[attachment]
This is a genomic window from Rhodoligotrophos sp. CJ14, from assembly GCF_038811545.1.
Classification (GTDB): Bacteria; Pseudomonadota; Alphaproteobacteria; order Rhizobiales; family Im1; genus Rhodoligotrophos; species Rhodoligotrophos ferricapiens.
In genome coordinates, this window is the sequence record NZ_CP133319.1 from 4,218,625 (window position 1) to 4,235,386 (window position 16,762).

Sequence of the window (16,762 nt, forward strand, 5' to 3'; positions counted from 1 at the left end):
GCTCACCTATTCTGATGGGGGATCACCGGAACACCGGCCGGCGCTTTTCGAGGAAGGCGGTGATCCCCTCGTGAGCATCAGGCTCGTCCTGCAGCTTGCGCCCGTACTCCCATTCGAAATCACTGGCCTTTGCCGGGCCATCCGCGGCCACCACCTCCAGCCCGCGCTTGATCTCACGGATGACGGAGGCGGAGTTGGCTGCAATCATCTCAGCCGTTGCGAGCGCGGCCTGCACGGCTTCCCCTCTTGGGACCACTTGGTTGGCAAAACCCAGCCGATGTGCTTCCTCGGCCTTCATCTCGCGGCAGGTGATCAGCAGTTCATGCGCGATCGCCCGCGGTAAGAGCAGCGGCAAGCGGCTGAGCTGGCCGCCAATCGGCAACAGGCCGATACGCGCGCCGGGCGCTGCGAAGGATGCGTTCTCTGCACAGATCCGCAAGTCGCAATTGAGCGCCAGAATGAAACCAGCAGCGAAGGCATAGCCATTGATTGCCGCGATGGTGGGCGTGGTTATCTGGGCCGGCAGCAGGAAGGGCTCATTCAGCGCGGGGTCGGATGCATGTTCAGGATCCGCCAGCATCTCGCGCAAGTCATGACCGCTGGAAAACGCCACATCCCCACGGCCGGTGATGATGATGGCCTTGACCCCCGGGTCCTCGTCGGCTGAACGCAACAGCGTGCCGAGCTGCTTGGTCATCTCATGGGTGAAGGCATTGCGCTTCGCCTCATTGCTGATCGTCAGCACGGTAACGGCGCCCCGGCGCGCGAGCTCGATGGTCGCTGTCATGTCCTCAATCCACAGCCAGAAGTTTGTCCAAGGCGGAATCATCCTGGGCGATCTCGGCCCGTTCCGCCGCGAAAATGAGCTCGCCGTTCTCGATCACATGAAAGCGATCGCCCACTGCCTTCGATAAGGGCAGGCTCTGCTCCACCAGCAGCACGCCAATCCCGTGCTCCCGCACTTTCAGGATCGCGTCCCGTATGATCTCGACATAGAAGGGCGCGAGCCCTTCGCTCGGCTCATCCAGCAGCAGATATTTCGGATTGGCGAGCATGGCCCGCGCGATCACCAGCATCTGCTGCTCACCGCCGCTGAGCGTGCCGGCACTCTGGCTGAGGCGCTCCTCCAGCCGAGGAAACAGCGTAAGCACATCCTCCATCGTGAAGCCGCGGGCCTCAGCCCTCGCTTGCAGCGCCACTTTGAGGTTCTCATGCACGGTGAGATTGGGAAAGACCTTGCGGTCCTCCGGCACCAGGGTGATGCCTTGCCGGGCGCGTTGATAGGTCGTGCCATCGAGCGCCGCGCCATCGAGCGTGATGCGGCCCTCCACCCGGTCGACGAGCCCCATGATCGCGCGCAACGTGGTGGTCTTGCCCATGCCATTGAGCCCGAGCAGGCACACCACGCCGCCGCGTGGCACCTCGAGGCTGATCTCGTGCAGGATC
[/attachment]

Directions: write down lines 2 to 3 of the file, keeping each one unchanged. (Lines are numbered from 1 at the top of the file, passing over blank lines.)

Classification (GTDB): Bacteria; Pseudomonadota; Alphaproteobacteria; order Rhizobiales; family Im1; genus Rhodoligotrophos; species Rhodoligotrophos ferricapiens.
In genome coordinates, this window is the sequence record NZ_CP133319.1 from 4,218,625 (window position 1) to 4,235,386 (window position 16,762).